Summer and Autumn 2022, until October 31st
St. Agnes is known in the pottery world for the Dobles clay pit which has been supplying stoneware clay since 1910. Many potteries including the famous Leach Pottery in St. Ives still use Dobles clay.
This exhibition in the St. Agnes Local History Museum celebrates a century of St. Agnes potters using St. Agnes clay.
Wayside Pottery in West Kitty, St. Agnes was established by Annette and Helen Bulkley in the 1920s, they were joined by Phyllis Shillinglaw in the late 1920s who stayed a few years. In 1949 Nancy and Frank Homer took over the pottery and stayed until 1973. Next to run the Wayside Pottery were John and Sue Sneddon who arrived in 1975, as well as using the local clay they developed glazes incorporating metal rich tailings from local mine spoilheaps. By 1981 the Sneddons had emigrated and John Vasey was producing pots at Wayside Pottery. In 1989 John left Wayside and built a pottery and showroom at his house in Vicarage Road, sadly John died in 2020. The Wayside Pottery building is currently used as a store by the National Trust.
The St. Agnes pottery tradition is being continued by Valerie Kent of Goonbell Pottery and Anne Treleaven of Churchtown Arts.
I would like to thank Clare Murton, curator of the St. Agnes Museum for permission to reproduce information from the exhibition.
Exhibition display case
Annette and Helen Bulkley
The Bulkley sisters established the Wayside Pottery in the 1920s, they made a range of pots including vases, jugs and candle sticks which they decorated in blue and green glazes echoing the colours of the Cornish sea and sky. During the summer they held throwing demonstrations to interest holidaymakers. When Annette died in 1944 they gave Wayside Pottery and their two cottages to the National Trust.
Phyllis came to St. Agnes in the early 1920s. After some training with the Bulkley sisters she worked with them at the Wayside Pottery. In 1928 one of her pots was shown alongside work by Bernard Leach, Katharine Pleydell-Bouverie and Norah Braden in the 14th Arts and Crafts Society exhibition in London. Phyllis moved to Wiltshire in the mid 1930s and later established Kenn Pottery near Exeter in Devon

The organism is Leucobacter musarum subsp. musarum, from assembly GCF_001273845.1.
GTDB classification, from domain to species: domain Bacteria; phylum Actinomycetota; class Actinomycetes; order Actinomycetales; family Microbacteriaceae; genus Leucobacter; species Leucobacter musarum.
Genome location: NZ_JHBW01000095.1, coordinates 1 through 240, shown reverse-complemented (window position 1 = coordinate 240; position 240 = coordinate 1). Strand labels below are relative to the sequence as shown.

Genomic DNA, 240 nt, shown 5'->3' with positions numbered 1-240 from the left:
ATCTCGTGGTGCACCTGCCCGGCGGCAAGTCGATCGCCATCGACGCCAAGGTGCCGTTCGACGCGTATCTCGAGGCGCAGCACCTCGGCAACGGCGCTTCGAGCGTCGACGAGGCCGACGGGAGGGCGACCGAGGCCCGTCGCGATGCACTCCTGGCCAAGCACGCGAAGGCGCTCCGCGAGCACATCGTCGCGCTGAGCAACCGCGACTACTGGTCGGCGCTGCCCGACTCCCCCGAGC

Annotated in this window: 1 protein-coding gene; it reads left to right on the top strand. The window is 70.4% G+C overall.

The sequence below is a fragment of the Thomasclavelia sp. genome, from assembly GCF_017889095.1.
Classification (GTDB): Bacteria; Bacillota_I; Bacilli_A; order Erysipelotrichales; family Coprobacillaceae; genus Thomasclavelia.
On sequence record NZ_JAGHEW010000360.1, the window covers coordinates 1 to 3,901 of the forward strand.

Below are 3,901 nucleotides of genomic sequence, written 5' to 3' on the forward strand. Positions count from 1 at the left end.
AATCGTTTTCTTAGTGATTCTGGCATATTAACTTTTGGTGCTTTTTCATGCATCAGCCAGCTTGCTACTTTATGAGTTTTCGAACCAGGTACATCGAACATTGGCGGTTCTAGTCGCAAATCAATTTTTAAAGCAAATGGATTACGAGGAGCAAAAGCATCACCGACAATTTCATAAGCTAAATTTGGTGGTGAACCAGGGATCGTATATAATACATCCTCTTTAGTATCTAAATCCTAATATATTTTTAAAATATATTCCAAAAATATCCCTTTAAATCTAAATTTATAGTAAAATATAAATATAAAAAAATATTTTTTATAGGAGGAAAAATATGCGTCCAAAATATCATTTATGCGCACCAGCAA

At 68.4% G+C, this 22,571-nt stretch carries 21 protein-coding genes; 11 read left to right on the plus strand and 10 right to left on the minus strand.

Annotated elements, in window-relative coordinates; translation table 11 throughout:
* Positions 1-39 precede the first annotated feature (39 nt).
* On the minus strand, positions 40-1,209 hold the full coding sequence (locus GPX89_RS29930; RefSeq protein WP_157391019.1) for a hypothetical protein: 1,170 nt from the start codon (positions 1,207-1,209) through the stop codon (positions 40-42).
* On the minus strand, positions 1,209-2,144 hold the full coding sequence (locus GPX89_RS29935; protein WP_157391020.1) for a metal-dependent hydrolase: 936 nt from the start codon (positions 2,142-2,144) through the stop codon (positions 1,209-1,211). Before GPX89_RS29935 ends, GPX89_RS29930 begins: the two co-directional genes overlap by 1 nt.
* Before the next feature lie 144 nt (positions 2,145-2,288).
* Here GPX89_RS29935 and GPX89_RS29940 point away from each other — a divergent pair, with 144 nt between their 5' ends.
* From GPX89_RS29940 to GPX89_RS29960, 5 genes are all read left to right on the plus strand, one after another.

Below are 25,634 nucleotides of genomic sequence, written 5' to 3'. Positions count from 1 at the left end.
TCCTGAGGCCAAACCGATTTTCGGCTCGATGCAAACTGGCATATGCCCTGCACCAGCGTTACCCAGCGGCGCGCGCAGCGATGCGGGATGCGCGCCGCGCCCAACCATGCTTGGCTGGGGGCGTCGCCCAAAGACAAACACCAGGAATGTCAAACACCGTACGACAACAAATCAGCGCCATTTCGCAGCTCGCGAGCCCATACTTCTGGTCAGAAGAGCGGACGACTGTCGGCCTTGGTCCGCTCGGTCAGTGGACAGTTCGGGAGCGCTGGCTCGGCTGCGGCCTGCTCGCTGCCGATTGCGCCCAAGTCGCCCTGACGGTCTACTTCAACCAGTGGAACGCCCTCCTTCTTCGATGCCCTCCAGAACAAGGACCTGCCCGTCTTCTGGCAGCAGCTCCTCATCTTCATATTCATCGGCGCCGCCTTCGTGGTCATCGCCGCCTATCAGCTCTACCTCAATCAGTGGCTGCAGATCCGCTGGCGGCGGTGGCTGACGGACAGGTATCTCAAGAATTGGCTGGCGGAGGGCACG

Nancy and Arthur Homer
The Homers took over Wayside Pottery in 1949. Arthur built a kiln which he called a Reverberating Furnace, he patented the design and sold the plans to other potters. Nancy also taught art in Truro and later at Newquay School.
John and Sue Sneddon
The Sneddons returned to Cornwall in 1975 to take over Wayside Pottery from Nancy Homer who had taught them both at Newquay Grammar School. They made made tableware fired to 1240oC in an oil fired kiln. In 1979 they gathered together a group of local craftspeople and formed The Guild of Ten, a co-operative whose shop is still present in Truro.
John Vasey had worked in various potteries before coming to St. Agnes to set up his first pottery in 1981 at Wayside. In 1989 he left Wayside and built a pottery and showroom alongside his house in Vicarage Road, this he called St. Agnes Pottery.
After training at Truro College and attending courses at the Leach Pottery in St. Ives Valerie set up Goonbell Pottery in 2009. She works on an electric wheel producing domestic stoneware pottery.
Although now living near Penzance, Anne grew up and raised a family in St. Agnes, her parents ran the Driftwood Spars pub for many years. She started potting in her home studio after attending evening classes at Truro and Penzance.